Foto: AP

Dialogue Through Deeds – More Important than Ever

Identity is defined through religion in Lebanon. A group of social workers tries to overcome the barriers presented by different faiths.

Following the basketball club Hikme's (Wisdom) victory over Riyadhi (Sportsmen), an auto procession formed and headed westward. Here, the Christians are in the East, and the Muslims are in the West. What happened during this procession had nothing to do with wisdom or sportsmanship. Sports are simply more honest than politicians' speeches. Some of the fans painted crosses on their faces and sang songs with unambiguous lyrics. In contrast to this, there are no speeches by official representatives in Lebanon that do not invoke, in a routinized and invariable manner, the successful co-existence of religions.

The "Mouvement Social" is different: it strives to be a site beyond official politics where people can work together for a better society, without regard for politics and religion. "We work on projects for different marginalized groups in Lebanon," explains Roula Yazbek from "Mouvement Social". The almost 200 volunteers, spread out across the entire country, work with school dropouts, with prisoners, with illiterates and with women's groups. The "Mouvement Social" was founded in 1961 by Bishop Gregor Haddad. "He is a bishop and yet, despite this, is also a person who really does not think in terms of denominations," say Roula, laughing at the question about this unusual mixture. Spiritual leaders normally tend to be concerned with their own particular flock. Bishop Gregor Haddad is different. He begins the problems existing in society as a whole and tries to work together with others to improve the situation.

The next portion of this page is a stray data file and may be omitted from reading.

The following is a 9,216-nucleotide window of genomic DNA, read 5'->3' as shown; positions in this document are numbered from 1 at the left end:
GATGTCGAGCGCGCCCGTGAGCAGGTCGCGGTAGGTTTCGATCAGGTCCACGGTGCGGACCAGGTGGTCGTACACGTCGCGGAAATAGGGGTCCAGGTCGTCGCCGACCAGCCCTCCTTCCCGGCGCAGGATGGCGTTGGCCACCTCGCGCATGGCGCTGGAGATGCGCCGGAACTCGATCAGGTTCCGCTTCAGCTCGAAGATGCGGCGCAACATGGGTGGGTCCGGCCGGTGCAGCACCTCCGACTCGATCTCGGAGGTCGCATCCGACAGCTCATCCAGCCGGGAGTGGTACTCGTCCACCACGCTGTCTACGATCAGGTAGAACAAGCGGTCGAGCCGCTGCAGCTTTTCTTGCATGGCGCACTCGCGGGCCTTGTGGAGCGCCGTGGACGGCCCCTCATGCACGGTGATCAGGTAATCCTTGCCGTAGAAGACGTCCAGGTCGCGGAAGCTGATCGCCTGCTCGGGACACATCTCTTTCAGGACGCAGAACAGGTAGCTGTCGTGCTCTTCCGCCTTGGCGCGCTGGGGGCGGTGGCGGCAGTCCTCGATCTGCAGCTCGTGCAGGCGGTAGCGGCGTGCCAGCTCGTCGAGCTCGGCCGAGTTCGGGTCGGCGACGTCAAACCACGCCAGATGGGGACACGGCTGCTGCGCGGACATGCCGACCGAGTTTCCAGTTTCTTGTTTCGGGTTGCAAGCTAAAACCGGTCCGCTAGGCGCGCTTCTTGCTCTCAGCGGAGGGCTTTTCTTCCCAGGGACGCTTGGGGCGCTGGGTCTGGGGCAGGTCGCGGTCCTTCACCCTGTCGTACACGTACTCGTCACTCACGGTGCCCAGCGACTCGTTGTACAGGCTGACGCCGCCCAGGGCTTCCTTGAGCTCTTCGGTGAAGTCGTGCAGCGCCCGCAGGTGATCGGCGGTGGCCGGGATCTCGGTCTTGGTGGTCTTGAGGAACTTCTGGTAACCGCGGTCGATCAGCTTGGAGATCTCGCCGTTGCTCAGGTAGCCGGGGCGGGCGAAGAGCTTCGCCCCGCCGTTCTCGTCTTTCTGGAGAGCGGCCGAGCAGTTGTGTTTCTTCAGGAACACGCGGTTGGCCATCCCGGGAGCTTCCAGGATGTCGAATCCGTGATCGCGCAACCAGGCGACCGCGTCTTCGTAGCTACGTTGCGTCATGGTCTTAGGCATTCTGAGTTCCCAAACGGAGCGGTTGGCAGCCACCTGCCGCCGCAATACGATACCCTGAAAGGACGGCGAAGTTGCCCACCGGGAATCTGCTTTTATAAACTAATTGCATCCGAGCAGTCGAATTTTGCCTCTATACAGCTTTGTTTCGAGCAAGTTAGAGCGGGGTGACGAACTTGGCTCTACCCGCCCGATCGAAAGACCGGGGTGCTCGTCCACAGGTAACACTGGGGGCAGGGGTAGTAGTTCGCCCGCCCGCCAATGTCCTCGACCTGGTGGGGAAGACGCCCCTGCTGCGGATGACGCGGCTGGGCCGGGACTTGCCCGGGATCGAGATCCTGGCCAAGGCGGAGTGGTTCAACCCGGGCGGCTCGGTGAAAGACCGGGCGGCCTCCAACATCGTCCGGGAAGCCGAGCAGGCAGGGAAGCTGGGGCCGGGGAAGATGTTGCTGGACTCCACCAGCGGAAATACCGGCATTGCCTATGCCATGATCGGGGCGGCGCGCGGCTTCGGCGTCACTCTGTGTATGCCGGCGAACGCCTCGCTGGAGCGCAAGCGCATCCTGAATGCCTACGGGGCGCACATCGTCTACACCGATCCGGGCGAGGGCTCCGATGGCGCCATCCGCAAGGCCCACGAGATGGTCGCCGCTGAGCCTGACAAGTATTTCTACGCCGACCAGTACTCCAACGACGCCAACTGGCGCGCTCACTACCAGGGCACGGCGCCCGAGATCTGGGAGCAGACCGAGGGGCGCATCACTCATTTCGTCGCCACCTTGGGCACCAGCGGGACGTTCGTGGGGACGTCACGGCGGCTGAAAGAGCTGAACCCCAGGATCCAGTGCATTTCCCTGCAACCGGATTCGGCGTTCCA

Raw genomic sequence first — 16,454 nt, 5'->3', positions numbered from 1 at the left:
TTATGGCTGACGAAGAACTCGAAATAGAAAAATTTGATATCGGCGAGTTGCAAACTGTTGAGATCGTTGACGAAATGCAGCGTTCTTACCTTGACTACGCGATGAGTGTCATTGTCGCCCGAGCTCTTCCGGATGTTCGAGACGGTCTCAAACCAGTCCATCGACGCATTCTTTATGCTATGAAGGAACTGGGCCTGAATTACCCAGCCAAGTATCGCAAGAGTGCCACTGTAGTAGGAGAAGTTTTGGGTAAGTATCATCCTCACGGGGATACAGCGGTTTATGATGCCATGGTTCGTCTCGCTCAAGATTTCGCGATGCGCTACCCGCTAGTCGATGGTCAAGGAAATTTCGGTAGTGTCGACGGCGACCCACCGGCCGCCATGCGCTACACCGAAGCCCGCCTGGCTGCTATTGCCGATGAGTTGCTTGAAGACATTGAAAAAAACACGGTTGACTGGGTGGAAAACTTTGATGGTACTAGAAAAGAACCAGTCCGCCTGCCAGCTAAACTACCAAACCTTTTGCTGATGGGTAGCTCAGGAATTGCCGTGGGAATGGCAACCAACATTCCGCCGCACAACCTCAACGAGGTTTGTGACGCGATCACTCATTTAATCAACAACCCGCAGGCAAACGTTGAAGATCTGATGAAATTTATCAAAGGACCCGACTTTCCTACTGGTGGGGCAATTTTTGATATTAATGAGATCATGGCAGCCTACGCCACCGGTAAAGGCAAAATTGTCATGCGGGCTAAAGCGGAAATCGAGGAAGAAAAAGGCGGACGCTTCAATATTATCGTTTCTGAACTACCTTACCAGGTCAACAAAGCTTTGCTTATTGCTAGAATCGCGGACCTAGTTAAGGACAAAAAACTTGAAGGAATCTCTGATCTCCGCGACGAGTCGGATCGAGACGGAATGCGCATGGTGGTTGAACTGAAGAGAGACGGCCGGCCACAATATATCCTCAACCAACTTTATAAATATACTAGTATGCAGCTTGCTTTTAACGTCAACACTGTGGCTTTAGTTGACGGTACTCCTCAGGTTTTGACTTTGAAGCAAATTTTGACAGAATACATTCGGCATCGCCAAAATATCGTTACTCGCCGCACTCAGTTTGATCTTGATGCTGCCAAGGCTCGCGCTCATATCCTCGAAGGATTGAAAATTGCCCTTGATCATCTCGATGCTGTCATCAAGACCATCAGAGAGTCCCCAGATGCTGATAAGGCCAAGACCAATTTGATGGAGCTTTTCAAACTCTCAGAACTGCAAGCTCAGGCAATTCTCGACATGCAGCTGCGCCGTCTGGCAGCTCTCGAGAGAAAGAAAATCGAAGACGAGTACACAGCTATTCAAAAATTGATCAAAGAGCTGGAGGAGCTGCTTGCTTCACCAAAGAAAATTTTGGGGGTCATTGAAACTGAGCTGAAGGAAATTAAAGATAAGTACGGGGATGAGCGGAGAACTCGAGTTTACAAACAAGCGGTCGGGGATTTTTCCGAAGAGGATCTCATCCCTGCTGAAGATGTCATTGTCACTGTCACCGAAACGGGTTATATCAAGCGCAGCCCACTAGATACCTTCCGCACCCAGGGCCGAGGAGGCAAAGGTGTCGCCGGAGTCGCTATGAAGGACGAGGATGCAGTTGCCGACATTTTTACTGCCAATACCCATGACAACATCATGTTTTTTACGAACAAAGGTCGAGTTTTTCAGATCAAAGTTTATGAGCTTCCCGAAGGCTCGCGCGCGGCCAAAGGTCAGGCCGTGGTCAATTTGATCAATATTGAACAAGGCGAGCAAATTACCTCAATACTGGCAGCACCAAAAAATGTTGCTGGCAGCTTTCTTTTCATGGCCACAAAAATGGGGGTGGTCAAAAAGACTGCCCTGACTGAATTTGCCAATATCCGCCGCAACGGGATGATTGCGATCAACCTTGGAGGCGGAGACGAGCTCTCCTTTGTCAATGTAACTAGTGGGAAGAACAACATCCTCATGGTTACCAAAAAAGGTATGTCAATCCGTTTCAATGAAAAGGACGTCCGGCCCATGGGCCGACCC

When Roula began working in Mouvement Social three years ago, she knew that she would be working with and for the "other" side. She has now become absolutely convinced that this is the correct path for Lebanon. "I've had enough of politician's speeches. I want to see action." The 31-year-old Christian works with and for all religious denominations. "Encountering different people and respecting those people are the most important goals of our work," explains Roula, "We don't make a point of talking about our differences; rather, in working together, we come to speak about them." In other words, a dialogue through deeds.

Earlier, points of contact had existed in the religiously-mixed residential districts of Beirut. However, following the war, only 5 percent of the Beirut population lives on the "other" side, i.e., in neighborhoods predominated by a different religious group. The figure used to be over 40 percent. This has created a vicious circle: jobs are distributed according to religious affiliation; people vote according to religious communities. Wherever people happen to be in Lebanon, they feel that their lives are determined by their religion.

Even schools are rarely mixed. "We have become an almost exclusively Muslim school," complains the Director of the Greek-Catholic Patriarchate School Saba, located in West Beirut. "Despite all our efforts, the Christians in the East do not attend our school," Brother Michel Saba explains. After the civil war, co-existence in schools came to a definitive end. Today, no Christian travels the one-kilometer (as the crown flies) over the unofficial border in order to go to school with Muslims. Therefore
contact between religions is now more important than ever.

Bernhard Hillenkamp for; Translation from German: Tom Lampert

© 2003